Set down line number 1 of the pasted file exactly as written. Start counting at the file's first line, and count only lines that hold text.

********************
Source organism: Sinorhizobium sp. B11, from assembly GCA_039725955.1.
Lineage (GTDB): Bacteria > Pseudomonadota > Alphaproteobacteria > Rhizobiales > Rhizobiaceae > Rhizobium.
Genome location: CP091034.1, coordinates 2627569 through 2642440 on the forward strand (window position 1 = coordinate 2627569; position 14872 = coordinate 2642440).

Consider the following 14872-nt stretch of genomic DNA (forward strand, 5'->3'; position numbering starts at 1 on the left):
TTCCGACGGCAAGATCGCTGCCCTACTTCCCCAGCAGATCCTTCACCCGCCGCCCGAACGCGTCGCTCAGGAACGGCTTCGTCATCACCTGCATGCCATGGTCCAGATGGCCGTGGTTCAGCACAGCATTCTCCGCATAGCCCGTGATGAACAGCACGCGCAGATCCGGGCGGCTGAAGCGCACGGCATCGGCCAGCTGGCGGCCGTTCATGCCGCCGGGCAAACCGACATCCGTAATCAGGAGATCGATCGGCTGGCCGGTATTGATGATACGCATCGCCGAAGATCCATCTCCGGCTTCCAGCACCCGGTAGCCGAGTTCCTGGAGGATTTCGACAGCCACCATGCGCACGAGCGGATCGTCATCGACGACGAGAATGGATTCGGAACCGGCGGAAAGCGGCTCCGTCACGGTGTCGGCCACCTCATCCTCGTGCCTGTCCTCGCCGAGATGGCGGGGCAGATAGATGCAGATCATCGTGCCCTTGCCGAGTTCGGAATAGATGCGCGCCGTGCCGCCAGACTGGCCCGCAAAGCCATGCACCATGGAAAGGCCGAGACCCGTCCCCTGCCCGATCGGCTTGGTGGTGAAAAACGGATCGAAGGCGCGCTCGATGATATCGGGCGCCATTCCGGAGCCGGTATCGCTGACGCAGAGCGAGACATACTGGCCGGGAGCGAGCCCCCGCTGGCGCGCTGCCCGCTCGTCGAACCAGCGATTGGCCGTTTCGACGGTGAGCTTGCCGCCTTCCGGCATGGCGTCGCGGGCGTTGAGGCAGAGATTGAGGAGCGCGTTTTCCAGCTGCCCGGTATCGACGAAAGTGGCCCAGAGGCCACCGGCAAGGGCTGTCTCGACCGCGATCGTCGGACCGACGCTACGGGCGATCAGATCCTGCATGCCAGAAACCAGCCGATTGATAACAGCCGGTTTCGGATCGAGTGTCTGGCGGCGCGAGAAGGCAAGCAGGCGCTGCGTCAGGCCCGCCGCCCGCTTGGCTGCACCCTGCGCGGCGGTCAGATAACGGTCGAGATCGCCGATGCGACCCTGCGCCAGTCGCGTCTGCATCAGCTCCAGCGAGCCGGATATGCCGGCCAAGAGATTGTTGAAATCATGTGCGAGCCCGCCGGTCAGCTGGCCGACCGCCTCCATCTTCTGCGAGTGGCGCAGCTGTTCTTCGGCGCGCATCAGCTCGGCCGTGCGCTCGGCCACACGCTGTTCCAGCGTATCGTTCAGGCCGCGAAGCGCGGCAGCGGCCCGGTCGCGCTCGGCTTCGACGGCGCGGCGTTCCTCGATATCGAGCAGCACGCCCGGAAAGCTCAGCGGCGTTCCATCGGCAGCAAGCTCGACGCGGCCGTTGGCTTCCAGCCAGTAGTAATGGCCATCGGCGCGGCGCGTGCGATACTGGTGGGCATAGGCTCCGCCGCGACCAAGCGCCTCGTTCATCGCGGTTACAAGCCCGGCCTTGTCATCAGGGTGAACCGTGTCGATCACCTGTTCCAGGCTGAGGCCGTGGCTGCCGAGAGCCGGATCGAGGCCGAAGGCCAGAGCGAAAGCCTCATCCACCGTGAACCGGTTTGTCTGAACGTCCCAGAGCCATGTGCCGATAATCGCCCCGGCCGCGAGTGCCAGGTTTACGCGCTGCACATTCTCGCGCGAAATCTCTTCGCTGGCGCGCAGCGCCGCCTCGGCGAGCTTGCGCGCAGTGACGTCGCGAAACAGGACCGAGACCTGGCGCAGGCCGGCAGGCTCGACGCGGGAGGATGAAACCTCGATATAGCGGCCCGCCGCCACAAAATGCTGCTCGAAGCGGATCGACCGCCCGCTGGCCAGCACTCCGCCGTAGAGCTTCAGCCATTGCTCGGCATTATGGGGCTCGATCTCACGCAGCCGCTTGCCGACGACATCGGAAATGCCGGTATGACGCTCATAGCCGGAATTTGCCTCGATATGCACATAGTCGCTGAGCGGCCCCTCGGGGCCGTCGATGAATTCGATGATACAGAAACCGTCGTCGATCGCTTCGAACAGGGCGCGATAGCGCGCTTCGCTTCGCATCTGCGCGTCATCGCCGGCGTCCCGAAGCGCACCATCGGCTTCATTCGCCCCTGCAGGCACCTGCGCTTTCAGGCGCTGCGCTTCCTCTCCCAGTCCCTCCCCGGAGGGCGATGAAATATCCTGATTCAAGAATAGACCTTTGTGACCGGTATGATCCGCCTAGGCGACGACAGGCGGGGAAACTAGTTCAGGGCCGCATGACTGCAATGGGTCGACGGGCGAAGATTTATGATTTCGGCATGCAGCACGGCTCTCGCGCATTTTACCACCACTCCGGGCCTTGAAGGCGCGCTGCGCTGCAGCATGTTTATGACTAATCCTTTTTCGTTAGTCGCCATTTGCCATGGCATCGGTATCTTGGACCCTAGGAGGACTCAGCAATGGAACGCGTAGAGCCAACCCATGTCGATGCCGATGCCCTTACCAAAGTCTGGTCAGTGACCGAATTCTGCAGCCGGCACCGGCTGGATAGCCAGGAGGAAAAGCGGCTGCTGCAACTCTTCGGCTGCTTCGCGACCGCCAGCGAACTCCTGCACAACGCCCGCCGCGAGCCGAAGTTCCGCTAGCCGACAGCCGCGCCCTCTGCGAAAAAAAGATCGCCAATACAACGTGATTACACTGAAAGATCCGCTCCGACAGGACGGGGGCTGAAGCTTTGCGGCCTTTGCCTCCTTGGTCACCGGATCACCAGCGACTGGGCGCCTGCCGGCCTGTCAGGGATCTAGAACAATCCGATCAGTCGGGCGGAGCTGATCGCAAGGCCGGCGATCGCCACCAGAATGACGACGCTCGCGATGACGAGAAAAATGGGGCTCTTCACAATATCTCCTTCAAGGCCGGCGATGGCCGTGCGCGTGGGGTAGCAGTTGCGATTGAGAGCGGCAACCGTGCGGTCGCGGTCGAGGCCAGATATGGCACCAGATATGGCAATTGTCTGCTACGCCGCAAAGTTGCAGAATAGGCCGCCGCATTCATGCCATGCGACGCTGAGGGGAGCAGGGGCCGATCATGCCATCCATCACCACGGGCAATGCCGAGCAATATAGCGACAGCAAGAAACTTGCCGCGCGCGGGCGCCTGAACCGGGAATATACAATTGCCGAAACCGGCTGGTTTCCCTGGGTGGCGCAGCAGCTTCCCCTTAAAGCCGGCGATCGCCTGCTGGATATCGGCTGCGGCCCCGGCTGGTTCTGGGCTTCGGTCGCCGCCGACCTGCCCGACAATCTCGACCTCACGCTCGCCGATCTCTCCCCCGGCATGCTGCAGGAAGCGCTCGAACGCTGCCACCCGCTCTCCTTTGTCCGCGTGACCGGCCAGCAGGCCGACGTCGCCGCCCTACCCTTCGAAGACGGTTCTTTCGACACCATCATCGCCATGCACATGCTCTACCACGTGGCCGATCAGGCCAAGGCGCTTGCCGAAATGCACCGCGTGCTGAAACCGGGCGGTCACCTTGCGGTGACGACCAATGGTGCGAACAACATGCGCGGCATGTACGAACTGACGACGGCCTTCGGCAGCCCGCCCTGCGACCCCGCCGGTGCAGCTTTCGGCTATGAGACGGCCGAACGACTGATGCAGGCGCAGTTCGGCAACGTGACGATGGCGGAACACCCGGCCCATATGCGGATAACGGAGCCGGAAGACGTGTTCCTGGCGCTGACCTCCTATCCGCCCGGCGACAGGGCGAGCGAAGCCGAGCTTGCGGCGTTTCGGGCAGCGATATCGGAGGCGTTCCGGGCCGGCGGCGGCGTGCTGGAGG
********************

Source organism: Sinorhizobium sp. B11, from assembly GCA_039725955.1.